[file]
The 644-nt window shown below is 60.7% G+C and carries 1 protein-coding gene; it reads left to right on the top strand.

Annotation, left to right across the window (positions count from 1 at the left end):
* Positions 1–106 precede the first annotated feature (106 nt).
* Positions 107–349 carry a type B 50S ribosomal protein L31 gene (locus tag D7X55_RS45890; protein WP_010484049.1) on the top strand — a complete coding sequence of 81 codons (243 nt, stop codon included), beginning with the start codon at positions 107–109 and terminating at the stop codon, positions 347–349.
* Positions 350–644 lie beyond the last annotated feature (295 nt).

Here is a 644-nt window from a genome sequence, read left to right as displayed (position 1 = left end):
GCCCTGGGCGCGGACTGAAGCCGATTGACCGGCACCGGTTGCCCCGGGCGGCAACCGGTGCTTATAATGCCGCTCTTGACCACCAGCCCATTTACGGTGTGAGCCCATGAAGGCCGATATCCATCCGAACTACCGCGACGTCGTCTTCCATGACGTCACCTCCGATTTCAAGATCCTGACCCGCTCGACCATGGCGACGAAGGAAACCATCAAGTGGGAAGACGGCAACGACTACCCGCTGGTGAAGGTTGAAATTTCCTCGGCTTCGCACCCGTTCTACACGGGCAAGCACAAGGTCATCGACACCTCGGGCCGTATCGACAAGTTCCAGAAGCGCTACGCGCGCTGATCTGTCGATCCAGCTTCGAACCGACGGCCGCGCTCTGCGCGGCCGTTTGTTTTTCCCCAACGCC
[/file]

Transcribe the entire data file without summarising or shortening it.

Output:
The 644-nt window shown below is 60.7% G+C and carries 1 protein-coding gene; it reads left to right on the top strand.

Annotation, left to right across the window (positions count from 1 at the left end):
* Positions 1–106 precede the first annotated feature (106 nt).
* Positions 107–349 carry a type B 50S ribosomal protein L31 gene (locus tag D7X55_RS45890; protein WP_010484049.1) on the top strand — a complete coding sequence of 81 codons (243 nt, stop codon included), beginning with the start codon at positions 107–109 and terminating at the stop codon, positions 347–349.
* Positions 350–644 lie beyond the last annotated feature (295 nt).

Here is a 644-nt window from a genome sequence, read left to right as displayed (position 1 = left end):
GCCCTGGGCGCGGACTGAAGCCGATTGACCGGCACCGGTTGCCCCGGGCGGCAACCGGTGCTTATAATGCCGCTCTTGACCACCAGCCCATTTACGGTGTGAGCCCATGAAGGCCGATATCCATCCGAACTACCGCGACGTCGTCTTCCATGACGTCACCTCCGATTTCAAGATCCTGACCCGCTCGACCATGGCGACGAAGGAAACCATCAAGTGGGAAGACGGCAACGACTACCCGCTGGTGAAGGTTGAAATTTCCTCGGCTTCGCACCCGTTCTACACGGGCAAGCACAAGGTCATCGACACCTCGGGCCGTATCGACAAGTTCCAGAAGCGCTACGCGCGCTGATCTGTCGATCCAGCTTCGAACCGACGGCCGCGCTCTGCGCGGCCGTTTGTTTTTCCCCAACGCC